Successful leaders tend to be connected, and the more connected they are, the more successful they are likely to be. Not connected for the sake of it but connected to learn, to grow, to share and to seek support. Phil Jones MBE, the MD of Brother UK, believes that networks are essential to successful leadership. For Phil, leadership is not purely about focusing on the bottom line, as important as that is. Relationships internally and externally are key, in fact they feed that bottom line.
Phil told me, “The intellectual and social currency that a leader brings to their business will produce greater results than purely financial currency.” He stressed the importance of wide-ranging conversations and how they can impact the business, telling me, “Unless the leader is connecting inside and outside and inhaling different conversations, he or she cannot breathe ideas back into the business.”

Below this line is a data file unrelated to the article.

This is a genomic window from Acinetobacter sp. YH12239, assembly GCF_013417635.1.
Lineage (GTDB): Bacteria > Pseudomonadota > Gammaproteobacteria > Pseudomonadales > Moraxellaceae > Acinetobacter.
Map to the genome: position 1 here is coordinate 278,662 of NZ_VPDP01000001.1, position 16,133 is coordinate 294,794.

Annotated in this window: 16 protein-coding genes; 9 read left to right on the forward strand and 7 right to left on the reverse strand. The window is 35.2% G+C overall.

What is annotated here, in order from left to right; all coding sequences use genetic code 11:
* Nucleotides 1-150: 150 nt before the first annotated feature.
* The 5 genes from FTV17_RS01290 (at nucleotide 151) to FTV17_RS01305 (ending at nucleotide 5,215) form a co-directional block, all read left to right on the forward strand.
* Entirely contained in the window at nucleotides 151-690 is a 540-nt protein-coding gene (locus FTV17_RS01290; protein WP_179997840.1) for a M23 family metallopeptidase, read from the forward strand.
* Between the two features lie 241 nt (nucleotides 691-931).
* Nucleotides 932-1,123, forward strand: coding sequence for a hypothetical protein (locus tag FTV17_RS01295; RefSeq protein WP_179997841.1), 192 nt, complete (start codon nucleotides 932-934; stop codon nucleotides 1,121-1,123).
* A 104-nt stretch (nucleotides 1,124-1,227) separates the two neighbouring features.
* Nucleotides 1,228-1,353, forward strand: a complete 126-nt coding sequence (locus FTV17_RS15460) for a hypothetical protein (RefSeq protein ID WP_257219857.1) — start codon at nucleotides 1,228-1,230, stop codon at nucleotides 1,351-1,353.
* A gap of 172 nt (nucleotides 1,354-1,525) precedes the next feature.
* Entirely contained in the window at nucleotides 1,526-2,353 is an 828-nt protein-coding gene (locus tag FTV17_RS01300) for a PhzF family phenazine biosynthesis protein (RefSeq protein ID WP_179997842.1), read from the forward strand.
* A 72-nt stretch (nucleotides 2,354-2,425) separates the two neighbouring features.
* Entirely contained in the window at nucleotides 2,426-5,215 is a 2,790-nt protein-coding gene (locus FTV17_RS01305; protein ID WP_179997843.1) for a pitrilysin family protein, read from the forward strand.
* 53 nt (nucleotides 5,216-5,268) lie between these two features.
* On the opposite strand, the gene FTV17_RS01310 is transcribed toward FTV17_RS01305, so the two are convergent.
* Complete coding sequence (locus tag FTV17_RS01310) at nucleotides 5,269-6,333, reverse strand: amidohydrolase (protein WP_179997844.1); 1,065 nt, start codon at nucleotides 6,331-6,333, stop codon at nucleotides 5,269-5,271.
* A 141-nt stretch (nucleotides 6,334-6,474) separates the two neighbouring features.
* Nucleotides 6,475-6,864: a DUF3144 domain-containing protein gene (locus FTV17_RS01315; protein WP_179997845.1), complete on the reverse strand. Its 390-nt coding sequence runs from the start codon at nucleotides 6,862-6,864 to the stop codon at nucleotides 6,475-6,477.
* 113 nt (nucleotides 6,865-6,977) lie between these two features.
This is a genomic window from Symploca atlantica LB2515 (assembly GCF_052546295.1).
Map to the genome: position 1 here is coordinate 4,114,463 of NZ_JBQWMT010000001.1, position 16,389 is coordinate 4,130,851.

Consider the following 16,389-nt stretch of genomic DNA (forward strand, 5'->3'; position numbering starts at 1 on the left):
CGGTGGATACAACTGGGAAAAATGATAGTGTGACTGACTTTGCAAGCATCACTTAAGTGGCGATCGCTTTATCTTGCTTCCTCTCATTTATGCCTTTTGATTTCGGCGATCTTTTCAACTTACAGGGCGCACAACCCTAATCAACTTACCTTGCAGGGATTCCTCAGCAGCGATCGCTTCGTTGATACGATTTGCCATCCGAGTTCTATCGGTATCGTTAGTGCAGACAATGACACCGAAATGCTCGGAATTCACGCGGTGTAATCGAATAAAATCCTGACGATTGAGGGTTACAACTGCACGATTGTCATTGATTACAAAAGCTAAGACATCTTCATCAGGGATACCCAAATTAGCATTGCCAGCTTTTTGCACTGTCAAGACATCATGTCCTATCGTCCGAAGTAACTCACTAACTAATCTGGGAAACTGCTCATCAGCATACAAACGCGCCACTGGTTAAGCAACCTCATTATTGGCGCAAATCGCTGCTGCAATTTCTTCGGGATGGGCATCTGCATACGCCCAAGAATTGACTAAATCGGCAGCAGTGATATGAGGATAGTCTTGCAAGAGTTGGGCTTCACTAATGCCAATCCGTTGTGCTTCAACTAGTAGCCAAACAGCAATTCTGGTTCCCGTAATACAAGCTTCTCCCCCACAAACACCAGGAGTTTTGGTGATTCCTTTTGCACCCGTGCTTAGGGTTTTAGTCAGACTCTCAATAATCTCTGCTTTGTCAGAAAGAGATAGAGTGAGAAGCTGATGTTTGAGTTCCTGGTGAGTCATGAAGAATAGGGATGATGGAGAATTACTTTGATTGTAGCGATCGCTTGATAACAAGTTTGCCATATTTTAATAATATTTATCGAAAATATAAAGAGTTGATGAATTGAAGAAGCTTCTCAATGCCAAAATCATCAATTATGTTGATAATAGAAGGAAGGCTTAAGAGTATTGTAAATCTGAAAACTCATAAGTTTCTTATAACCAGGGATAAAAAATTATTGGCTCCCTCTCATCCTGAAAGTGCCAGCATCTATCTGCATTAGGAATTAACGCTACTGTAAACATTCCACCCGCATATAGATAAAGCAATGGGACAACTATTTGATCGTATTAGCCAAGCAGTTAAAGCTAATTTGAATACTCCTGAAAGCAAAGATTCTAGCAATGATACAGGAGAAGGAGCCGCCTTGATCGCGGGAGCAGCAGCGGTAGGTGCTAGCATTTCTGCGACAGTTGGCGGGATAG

Employ a Professional Relationships Strategy
Despite the influence of key relationships inside and outside our businesses, many organisations leave professional relationships to chance. We invest time and resources in technical training (naturally) and key thinking on the challenges that affect us, but not on encouraging, enabling and developing the relationships that underpin the solutions to those challenges.
Professional relationships should be front of mind for everyone in your organisation. Teach the importance of networking and building relationships from entry level on. But that includes at the leadership level too. Lead from the front and focus on making sure that the right relationships are in place and strong enough to help you to achieve your objectives.